40 years after the founding of G.S.R. Aegir they participated for the first time in the Varsity of 1918 and thus could join the NSRB. The long distance from Groningen to the other clubs made participation impossible before. With a lead of six boat lengths, they won their first varsity. It would take another 38 years for the second victory.
The Varsity didn't cause much national attention until 1930, when two drunken varsity spectators from Laga decided to infiltrate the Royal Palace of Amsterdam. <> This and other incidents even led to questions in the House of Representatives.
In 1937 the race was moved to the Bosbaan in Amstelveen. Within the rowing world this caused much uproar. The Bosbaan was only 2000 meters long, too short for the traditional 3000 meters. And the track was a little too narrow for the five competing boats. Varsity winners handed in their prize and honorary members of the NSRB resigned in the dispute over the new location. Simultaneously it was debated to row the main event in the coxless four instead of the coxed four.
After Laga openly asked for a new location, Triton proposed Jutphaas as a new location for the race. Triton swore that it would organise the varsity on behalf of the NSRB as long as the race was rowed in (the neighbourhood of) Utrecht. An oath they still keep.
Second World War
Under German occupation, the Varsity was a forbidden event. However, Triton was allowed to organise the Varsity in 1941 as part of their lustrum. Later that year, after the German occupant prohibited the membership for Jewish students, all student rowing clubs (and all other student clubs) closed their gates. Only the executive board remained member to protect boats and property.
A mock Varsity took play in a Japanese interment camp. Representatives of the student rowing clubs created a game were dice decided the outcome. With cardboard they created a 5 meter track, boats, finish tower and they even painted the boats in the correct colours. Members and supporters of the student rowing clubs created the traditional outfit and practised the anthem of the club. Representatives of each pre-war NSRB club (Njord, Laga, Triton, Nereus, Aegir) played for the main event, while Argo, a student rowing club not yet member of the NSRB, only could participate in the skiff, double four and in the eight. Triton won the race after an exciting battle against Laga.
1946 - 1959
Nereus, Aegir and Argo lost their boathouses and most of the boats in the war. But everyone (including Argo for the first time) competed in the 1946 Varsity. Triton won, but most important was that the NSRB received the honorary title 'Koninklijke' (Royal). Since then it's the KNSRB (Royal Dutch Student Rowing Association).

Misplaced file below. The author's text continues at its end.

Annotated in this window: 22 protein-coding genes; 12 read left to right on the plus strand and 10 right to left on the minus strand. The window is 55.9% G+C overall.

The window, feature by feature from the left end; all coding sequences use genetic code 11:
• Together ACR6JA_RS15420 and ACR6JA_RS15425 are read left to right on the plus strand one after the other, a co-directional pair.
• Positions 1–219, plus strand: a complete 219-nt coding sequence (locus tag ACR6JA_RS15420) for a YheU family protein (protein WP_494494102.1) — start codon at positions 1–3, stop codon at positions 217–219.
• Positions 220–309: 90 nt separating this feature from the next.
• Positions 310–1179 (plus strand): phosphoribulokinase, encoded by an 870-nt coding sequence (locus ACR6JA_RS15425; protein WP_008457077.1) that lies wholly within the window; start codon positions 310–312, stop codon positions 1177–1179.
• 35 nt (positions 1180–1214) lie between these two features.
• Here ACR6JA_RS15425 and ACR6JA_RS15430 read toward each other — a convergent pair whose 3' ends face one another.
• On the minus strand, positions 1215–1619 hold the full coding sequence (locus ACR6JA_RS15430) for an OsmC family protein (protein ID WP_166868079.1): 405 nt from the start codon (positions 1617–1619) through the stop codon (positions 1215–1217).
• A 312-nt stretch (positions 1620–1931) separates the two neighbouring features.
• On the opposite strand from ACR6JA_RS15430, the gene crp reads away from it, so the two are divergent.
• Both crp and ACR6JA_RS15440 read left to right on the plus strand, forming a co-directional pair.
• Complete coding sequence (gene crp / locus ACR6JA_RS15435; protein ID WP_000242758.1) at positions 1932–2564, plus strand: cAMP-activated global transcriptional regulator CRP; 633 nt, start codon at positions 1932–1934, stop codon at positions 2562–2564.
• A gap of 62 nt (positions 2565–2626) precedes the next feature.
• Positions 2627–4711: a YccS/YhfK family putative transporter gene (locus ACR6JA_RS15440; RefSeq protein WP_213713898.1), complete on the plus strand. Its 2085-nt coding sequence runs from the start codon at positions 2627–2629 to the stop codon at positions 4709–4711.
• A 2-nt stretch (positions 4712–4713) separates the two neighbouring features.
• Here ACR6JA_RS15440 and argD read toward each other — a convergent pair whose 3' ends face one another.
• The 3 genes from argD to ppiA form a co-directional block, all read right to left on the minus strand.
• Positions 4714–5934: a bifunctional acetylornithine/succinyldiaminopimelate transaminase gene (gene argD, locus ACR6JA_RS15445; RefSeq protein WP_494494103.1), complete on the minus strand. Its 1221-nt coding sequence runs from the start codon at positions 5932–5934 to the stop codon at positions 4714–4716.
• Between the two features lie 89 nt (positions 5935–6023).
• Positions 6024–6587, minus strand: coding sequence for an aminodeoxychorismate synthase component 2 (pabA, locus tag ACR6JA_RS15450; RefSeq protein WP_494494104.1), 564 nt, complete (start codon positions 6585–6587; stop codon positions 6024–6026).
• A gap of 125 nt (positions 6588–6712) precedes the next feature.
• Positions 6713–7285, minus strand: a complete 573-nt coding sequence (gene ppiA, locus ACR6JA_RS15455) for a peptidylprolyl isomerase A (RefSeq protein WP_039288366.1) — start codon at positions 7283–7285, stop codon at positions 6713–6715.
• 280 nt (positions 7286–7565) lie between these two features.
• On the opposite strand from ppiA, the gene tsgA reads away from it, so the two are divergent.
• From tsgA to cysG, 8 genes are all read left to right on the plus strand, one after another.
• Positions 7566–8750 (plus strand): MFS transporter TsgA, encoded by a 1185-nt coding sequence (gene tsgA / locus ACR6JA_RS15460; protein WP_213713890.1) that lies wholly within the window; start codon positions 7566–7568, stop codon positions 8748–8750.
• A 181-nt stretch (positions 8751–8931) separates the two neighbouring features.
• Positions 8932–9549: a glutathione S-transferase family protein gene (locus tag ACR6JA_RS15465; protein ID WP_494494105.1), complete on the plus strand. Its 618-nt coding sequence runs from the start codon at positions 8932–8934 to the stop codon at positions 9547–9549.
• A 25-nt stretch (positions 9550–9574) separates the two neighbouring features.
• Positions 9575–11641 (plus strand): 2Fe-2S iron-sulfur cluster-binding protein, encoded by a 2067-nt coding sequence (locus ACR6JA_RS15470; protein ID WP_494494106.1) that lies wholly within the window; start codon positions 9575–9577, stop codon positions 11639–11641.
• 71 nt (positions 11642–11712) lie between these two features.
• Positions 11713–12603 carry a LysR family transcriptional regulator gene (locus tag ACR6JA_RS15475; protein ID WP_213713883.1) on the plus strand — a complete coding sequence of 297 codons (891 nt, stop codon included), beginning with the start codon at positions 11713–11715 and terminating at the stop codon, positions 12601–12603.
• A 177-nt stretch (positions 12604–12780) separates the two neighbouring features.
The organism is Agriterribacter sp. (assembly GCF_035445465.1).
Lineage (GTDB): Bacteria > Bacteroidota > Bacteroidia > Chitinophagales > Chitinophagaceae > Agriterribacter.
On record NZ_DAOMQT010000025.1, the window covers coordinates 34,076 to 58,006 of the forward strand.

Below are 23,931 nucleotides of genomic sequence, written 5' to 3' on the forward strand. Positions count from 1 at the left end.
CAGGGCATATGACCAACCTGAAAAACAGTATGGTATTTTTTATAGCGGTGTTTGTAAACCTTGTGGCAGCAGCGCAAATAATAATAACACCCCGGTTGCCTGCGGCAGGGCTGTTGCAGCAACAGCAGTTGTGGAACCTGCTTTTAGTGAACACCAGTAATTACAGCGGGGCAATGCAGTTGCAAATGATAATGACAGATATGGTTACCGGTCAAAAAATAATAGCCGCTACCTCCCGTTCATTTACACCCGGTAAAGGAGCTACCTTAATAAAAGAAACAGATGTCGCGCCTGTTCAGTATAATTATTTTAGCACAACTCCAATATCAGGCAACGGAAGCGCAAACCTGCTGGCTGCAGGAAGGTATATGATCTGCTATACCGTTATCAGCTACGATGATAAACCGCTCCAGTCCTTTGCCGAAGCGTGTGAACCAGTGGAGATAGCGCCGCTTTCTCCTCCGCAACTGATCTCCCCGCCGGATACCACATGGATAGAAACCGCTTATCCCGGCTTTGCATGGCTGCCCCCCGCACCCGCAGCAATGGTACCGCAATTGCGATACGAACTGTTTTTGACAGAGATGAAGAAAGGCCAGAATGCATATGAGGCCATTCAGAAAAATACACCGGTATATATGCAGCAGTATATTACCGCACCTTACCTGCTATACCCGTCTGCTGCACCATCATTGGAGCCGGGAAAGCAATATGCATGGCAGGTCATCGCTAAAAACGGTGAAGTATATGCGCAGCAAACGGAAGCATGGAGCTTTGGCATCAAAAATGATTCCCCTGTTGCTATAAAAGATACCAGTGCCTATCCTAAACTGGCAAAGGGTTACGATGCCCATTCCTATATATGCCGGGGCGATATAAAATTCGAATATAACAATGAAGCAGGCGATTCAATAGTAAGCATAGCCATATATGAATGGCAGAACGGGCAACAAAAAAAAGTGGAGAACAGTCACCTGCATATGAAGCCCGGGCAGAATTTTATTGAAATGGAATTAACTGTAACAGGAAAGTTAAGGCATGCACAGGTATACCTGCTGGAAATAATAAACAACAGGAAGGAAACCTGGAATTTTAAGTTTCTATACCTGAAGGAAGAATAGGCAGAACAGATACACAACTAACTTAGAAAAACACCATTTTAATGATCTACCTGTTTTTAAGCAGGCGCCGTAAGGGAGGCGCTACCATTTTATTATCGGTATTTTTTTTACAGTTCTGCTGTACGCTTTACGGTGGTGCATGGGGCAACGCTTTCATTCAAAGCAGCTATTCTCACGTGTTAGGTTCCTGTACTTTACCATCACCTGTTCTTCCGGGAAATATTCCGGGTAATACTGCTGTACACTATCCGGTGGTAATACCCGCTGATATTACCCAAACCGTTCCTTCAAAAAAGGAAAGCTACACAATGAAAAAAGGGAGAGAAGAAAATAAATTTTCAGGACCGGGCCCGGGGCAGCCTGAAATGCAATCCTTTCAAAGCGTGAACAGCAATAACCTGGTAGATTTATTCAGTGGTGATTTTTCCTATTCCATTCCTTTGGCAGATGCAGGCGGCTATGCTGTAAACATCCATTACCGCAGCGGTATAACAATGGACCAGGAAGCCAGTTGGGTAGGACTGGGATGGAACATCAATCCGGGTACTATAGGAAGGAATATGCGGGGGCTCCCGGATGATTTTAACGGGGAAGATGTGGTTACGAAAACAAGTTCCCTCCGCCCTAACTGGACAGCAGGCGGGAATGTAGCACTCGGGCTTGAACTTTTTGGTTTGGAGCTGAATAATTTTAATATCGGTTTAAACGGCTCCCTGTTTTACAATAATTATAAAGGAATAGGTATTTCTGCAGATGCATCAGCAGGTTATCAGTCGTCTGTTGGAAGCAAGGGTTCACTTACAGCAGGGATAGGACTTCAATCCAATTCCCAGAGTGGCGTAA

After the war the importance of the Varsity grew a lot. The NOS has broadcast the race on television since the 1950s.
1960 - present
In the 1960s the role of the parent societies, the corporations, started to change. This affected the rowing clubs heavily. Stand alone rowing clubs were founded, without a corporation as a parent. These rowing clubs could not join the KNSRB, but, as their number grew, needed representation. Thus, on the initiative of the KNSRB, all student rowing clubs started the NSRF (Dutch Student Row Federation). KNSRB clubs became a member of both organisations. After much debate between KNSRB clubs, it was decided in 1973 that all NSRF clubs should be able to participate in the Varsity. This led to major changes in the race. For the first time since 1914, qualifications were necessary.
The big culture difference between the new and the old clubs proved to be a difficult challenge for both worlds. New clubs did not like the distance and different race rules. They also objected to the traditional fighting and brawling between KNSRB club members. The KNSRB members showed their disappointment by wearing black belts during the first 'joined' Varsity. Since then the relationship normalised, although many KNSRB members misbehaved when a non-KNSRB club, Orca, won the varsity in 1980.
- The combination of alcohol and the traditional fighting caused some controversy. As earlier mentioned, drunken spectators infiltrated the Royal Palace of Amsterdam.
- A rail bridge crosses the canal near the course, students would often pull the emergency brake of trains to reach their destination faster. This ceased when better transportation became available.
- In 2004 an unconsciousness student of Okeanos fell into the water after the fighting escalated.
- In 2013 Skøll-rower Tim Heijbrock was banned from the race for the second time, due to the fact that he started for another club than Skøll earlier in the season (during the Abcoude-Amsterdam race). His teammates from rival club Nereus were familiar with the rule, but did not warn him. It has been speculated that it was a board-member from Nereus that warned the Varsity jury a week before the race, thereby sealing Heijbrock's fate.
- The oldest sports related film-material in the Netherlands is from the Varsity of 28 May 1905. It's shot at the highly flammable 17,5 mm nitrate film. <>
- > http://www.sportgeschiedenis.nl/2009/04/11/openbaar-ministerie-had-genoeg-van-de-varsity.aspx <
- Article in Trouw 12 April 2010
- Article in NRC Handelsblad 7 April 2008
- Article in De Gelderlander 12 April 2009
- Article on NOS 9 April 2006